This week I had a lot of questions from new and prospective podcasters that show that, even though podcasting has been around a while (10 years), people seem to have trouble with how it works.
So I am going to explain it in very basic terms. This would be a good episode to pass on to people you know who ask you about how podcasting works, what it is, and how it DOESN’T work.
Ok, The first thing about podcasting you should understand is, that it is driven by the RSS feed. What is an RSS feed? RSS stands for Really Simple Syndication. What that means is that it’s a file on the web (either static or dynamically generated) in XML format. It contains “posts” or “items” in reverse order newest first and oldest last. RSS is a standard where the content is not formatted in a particular way as how it’s displayed. It’s just the raw content (mostly text) and the receiving program (RSS Readers) format it for display on a screen. The raw RSS was never meant for humans to see. It’s meant for machines to see, interpret and display as they see fit.
For podcasting, Dave Winer (who invented RSS) added some magic to RSS to allow “enclosures” which can be any sort of file that once delivered to an RSS reader would download to the local users device (at that time computers only). This is what allows us to enclose our mp3 files in the RSS feed for delivery to our listeners. (works the same for video files)
So basicly how this works for Real people is like a Radio. Your RSS feed is the transmitter and the listener’s Podcatching software is the receiver. They “Tune” (subscribe) to your RSS feed just like you might tune your radio to 98.1 to listen to the Bob and Tom show on your local radio station. The difference is you can “Tune” your podcatcher to more than one station at a time and it “records” (downloads) the show for playback later kind of like a DVR would for a tv show, that can be played back at a later time.
The podcatching software all works a bit differently from one another, but uses the same basic method to get your podcast files to the listener. Some now allow streaming of your files so instead of downloading the whole file before you play it, it plays it on demand. Apps like Stitcher, Tunein and even Apple’s “Podcasting” IOS app can do this. (I prefer to download the files so I don’t’ have to use up my data plan when I’m away from wifi on my phone)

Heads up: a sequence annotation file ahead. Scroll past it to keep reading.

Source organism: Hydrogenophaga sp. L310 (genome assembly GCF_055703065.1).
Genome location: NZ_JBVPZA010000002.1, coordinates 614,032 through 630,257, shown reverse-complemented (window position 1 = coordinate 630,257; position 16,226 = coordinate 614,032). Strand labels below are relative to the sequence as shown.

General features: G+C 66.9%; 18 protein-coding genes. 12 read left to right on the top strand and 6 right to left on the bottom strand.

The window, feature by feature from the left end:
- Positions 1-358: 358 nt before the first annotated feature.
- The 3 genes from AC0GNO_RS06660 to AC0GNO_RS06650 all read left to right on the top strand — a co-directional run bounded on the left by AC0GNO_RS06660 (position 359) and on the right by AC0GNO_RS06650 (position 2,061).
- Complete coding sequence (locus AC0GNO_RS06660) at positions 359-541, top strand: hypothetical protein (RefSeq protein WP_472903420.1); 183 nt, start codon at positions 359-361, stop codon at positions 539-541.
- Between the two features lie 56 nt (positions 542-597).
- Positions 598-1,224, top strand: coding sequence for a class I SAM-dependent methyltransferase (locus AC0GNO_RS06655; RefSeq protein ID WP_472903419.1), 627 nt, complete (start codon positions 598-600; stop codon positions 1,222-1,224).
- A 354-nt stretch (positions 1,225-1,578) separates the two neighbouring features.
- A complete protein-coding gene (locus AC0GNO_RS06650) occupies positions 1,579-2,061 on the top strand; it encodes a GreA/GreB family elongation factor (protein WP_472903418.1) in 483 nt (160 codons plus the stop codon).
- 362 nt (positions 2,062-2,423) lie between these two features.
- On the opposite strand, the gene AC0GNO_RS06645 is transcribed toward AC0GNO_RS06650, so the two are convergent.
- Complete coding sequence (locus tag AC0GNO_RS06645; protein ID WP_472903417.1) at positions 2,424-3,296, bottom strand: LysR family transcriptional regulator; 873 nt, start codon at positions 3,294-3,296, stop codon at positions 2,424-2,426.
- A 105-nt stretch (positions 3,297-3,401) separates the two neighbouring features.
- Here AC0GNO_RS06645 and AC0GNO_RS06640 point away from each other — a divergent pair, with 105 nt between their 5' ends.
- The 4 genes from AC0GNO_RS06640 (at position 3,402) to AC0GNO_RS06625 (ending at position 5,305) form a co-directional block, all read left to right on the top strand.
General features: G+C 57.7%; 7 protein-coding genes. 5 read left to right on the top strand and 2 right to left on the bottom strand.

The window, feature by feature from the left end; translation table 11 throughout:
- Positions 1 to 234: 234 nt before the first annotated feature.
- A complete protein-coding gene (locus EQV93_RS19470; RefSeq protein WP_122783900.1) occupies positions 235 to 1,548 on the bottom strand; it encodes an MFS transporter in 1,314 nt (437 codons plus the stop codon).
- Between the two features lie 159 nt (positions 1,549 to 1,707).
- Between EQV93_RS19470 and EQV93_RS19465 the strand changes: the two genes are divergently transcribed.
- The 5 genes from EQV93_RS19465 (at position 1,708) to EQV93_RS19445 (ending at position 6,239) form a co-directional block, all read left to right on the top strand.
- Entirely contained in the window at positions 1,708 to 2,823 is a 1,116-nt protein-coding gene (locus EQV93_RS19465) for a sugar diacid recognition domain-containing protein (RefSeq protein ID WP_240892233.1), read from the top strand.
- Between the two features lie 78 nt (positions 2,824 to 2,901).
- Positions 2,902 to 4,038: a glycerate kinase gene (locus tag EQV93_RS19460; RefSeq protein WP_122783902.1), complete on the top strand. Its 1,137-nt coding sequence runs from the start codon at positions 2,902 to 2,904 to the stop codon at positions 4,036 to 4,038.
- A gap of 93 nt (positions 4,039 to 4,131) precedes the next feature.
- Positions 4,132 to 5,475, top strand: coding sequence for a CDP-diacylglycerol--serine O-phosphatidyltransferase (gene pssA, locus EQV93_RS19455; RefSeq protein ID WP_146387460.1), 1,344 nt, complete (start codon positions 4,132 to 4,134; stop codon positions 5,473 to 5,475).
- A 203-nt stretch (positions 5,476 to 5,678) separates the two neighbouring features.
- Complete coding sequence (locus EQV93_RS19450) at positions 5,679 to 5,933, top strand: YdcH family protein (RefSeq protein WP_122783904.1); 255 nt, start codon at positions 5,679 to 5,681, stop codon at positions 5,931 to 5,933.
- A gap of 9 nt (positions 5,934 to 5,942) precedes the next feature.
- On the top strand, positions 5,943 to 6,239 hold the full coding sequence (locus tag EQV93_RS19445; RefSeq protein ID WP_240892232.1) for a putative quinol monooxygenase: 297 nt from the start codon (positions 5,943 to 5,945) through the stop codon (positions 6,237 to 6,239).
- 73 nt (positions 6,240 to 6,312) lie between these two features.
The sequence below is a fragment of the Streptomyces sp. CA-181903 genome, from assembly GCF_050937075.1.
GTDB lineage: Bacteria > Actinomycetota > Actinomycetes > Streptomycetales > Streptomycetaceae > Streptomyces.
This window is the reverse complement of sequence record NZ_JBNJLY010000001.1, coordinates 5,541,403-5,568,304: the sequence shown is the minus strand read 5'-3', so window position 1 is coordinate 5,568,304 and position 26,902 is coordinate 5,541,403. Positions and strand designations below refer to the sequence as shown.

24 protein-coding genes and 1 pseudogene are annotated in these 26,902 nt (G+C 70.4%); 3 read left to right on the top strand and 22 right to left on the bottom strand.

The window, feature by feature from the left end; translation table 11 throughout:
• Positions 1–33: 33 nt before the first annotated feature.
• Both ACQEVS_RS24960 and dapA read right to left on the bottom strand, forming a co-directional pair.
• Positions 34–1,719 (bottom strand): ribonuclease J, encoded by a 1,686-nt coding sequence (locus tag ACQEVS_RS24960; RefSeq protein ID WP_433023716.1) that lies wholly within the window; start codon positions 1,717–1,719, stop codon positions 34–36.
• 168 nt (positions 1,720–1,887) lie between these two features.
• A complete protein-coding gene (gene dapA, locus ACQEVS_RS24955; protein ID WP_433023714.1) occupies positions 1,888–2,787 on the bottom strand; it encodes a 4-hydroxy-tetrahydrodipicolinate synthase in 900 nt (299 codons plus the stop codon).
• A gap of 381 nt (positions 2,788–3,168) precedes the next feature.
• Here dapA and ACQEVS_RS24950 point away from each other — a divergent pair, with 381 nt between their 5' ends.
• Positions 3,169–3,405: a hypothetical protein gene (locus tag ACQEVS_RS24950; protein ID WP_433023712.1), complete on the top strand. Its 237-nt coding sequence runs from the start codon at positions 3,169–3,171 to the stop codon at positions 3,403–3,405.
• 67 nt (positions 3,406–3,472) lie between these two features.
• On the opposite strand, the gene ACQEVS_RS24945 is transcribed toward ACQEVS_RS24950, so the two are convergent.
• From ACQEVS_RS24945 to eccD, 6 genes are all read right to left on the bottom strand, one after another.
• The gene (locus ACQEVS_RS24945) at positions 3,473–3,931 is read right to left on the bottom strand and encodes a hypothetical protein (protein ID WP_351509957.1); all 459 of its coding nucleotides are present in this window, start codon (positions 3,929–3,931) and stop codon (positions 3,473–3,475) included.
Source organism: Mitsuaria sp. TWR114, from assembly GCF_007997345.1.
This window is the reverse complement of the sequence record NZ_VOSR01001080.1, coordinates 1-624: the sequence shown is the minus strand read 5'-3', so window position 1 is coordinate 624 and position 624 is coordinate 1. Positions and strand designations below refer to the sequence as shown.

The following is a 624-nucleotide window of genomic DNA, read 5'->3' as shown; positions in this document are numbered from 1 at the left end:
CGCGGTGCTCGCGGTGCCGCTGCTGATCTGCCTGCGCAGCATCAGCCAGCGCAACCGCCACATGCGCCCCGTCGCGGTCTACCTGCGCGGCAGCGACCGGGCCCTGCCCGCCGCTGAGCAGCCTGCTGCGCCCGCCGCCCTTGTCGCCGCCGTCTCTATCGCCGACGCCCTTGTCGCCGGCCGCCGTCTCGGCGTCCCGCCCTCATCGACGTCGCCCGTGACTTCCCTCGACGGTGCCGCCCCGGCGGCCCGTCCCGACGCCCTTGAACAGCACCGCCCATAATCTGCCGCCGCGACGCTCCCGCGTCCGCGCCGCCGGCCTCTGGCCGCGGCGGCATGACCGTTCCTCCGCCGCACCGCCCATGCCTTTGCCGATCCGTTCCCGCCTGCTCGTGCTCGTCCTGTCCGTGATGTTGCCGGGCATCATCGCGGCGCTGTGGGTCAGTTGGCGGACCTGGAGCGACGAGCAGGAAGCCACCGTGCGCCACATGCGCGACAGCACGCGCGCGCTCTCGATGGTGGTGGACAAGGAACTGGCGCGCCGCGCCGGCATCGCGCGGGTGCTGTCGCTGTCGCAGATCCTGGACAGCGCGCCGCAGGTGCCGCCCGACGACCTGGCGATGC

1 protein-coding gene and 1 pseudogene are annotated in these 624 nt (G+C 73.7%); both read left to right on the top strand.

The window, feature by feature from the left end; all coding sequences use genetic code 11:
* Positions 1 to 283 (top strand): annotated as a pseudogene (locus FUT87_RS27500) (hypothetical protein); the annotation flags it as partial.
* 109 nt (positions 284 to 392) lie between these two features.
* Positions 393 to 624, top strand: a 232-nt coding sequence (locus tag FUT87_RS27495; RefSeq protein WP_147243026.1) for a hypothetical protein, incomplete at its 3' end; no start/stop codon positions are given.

The import part is to have your RSS feed formated correctly so that all these podcatching software apps can read it correctly.
In 2005, Apple added podcast support to iTunes and we have never been the same since! The only issue at that time was they added some iTunes specific tags that needed to be there for the podcast to look right in iTunes. If you use a plugin like Powerpress, and fill out all the settings, all those tags will be there in the correct place and your show will look right on those apps.
While we’re on the subject of iTunes, I want to re-iterate that you do not UPLOAD to iTunes. You do not have an iTunes feed. Just because the iTunes store doesn’t LIST your episode, doesn’t mean it doesn’t exist. People get so worried about what iTunes shows in their listings they don’t realize that the listing isn’t the important part. It’s the RSS feed. People who subscribe to your show in iTunes are subscribed DIRECTLY to your rss feed. The iTunes store (where your listing lives) doesn’t update in real-time. If I put out a podcast at 3pm on Friday afternoon, at 301pm it will be available to be downloaded via someone subscribed in iTunes. The listing might not update for 2 hours or 2 days.
Media Hosting / Web hosting
Your web page (if you are doing it the way I suggest) is where your RSS feed lives. The place where your media files (mp3’s) live can be anywhere that is accessible on the web. To be included on iTunes, there are some other requirements for the server, but if you use a good media host (such as blubrry.com) that is all taken care of. In fact,